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Governor Little’s Reasons for the Veto of the Gold and Silver Bill Make No Sense

Governor Little’s Reasons for the Veto of the Gold and Silver Bill Make No Sense

Fred Birnbaum
April 26, 2024
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April 26, 2024

Governor Little is no expert on gold or monetary economics.  On April 8th, just before the Legislature adjourned, the governor announced his veto of Senate Bill 1314. This bill would have allowed the Treasurer of the State of Idaho to invest small amounts of idle state money (cash) in physical gold and silver instead of solely in short-term debt instruments. 

The bill limited the total amount of the investment to 7.5% of the total idle monies in the state’s possession. It would have provided several options for storing the gold, including a secure depository or a chartered commercial bank or credit union in Idaho. Furthermore, the bill would have required the gold or silver storage to be audited, insured, and segregated from other assets. 

The Governor’s reasons in his veto letter, as quoted in full below, were preposterous:

"While the Legislature sought to provide additional flexibility for the state's investment portfolio, we have a fiduciary responsibility to manage taxpayer dollars with the utmost care and caution. This legislation and its fiscal note fail to take into account the many additional costs that will be borne by taxpayers for the storage, safeguard, and purchase of commodities such as gold or silver."

Let’s start with his complaint about the fiscal note. Gold and silver storage comes at a cost, true, but the bill doesn’t require the State Treasurer to acquire and store gold or silver. It merely allows for the acquisition of this asset class. Any storage costs would have to be weighed against the current alternatives for idle monies, which include bonds, treasury bills, interest-bearing notes, general obligations or revenue bonds of the state, and other similar classes of paper assets. And because the bill allowed the Treasurer optionality for gold storage, a cost estimate wasn’t feasible because it would be subject to negotiation. 

Governor Little must assume our Treasurer can’t compare the risk-return of one asset class to another. There may be storage costs with gold, but there are inflationary risks with bonds and treasury bills, especially in the last three years. A lot of bond funds lost value when inflation caused the U.S. Federal Reserve to dramatically raise interest rates. 

But we have another bone to pick with the governor on this. He willingly signs other bills where the fiscal notes are just plain wrong. Below is the fiscal note from House Bill 521, which used state funds to pay for school facilities coupled with a modest income tax cut.

The text box from the fiscal note shows that the transfer of funds from sales taxes to schools and public defense will have a positive impact to the General Fund when the opposite is obviously true. It shows increases where decreases are the reality. This didn’t seem to bother the governor.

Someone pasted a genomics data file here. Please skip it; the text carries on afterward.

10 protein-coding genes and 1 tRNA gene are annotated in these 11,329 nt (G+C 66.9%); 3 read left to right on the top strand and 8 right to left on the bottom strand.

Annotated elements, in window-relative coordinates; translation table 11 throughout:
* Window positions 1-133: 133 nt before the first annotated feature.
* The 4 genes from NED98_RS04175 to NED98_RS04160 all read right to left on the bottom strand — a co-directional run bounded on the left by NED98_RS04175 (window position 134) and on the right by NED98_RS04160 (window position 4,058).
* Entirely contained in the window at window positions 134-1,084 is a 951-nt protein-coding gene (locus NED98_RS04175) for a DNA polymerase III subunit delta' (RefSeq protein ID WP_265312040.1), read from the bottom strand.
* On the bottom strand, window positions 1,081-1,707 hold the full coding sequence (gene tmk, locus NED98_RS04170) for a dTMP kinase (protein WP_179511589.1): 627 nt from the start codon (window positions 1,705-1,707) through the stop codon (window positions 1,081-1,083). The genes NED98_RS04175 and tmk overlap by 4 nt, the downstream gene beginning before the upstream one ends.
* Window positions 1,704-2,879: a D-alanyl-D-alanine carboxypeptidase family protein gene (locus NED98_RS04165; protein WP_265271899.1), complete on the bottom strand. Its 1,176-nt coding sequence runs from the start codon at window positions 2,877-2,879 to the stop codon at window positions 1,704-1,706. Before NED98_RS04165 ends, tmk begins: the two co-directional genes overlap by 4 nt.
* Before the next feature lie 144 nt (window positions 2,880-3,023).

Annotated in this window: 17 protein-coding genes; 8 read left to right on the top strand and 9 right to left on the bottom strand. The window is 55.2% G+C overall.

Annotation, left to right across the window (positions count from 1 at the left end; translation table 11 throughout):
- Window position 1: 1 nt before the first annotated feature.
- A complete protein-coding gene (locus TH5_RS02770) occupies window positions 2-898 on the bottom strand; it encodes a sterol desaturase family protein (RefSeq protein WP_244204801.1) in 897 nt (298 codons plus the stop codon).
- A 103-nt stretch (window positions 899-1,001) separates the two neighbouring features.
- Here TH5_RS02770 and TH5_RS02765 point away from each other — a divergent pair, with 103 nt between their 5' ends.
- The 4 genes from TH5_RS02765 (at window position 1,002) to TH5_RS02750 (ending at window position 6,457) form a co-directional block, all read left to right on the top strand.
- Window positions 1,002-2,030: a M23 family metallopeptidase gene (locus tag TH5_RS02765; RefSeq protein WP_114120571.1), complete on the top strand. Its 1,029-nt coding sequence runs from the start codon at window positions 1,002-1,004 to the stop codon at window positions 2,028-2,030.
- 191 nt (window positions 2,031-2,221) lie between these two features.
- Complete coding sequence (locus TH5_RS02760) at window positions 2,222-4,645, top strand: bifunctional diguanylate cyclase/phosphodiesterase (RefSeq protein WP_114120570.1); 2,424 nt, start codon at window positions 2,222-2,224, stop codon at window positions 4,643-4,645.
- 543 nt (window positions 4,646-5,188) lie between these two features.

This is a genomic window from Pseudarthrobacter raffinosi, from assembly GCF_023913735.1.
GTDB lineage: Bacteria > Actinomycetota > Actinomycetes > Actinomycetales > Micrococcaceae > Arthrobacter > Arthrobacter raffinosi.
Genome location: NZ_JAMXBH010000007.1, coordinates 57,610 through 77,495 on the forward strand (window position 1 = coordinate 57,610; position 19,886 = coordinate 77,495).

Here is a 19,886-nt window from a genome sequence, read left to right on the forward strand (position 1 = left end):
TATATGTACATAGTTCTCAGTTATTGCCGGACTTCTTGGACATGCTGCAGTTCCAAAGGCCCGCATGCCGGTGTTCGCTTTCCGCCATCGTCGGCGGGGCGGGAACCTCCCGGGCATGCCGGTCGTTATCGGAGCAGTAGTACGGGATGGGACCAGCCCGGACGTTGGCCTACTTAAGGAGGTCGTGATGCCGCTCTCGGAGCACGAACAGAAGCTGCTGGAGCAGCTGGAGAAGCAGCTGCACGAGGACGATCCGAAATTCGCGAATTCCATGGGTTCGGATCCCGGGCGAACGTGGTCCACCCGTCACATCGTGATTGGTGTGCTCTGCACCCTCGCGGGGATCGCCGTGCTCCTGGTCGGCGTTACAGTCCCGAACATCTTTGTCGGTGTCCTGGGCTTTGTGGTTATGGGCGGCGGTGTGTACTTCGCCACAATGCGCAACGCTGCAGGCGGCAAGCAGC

And the governor signed House Bill 406, which imposed mandatory minimum sentences for fentanyl trafficking. The bill was promoted as having the impact of incarcerating more traffickers. This bill had overwhelming support, but regardless of that fact, the fiscal note assumes that additional incarceration will come at no cost. From the fiscal note, “This legislation causes no additional expenditure of funds at the state or local level of government nor does it cause an increase or decrease in revenue for state or local government therefore the legislation has no fiscal impact.”

The overarching point here is that many fiscal notes don’t merely underestimate costs; they are flat-out wrong. 

So, the governor should have provided better reasons for vetoing this bill. Perhaps he didn’t because there are better reasons he could have mentioned when signing it. He could have said:

  1. Federal debt is over $34 trillion and climbing at the unsustainable rate of about $1 trillion every 100 days. This will continue the inflationary pressures now impacting the economy. A small precious metal holding for our state could hedge the inflationary risk that is tied to the value of paper assets. 
  2. While the dollar remains the world’s reserve currency for now, as governor, I can’t rely on a national government that continues to borrow recklessly from my grandchildren.
  3. Back in 2023, the Legislature considered but did not ultimately pass House Bill 7, an earlier version of this bill. Since that time, gold has increased from about $1,800 per ounce to about $2,300 today, increasing at a greater rate than the Consumer Price Index. I wish I had a chance to sign House Bill 7 into law back in 2021.

We believe that the next several years will vindicate those who supported the bill and not the governor as the fiscal disaster emanating from D.C. continues to harm those who put all their faith in federal government paper. Unfortunately, it will be the taxpayer who bears this cost.

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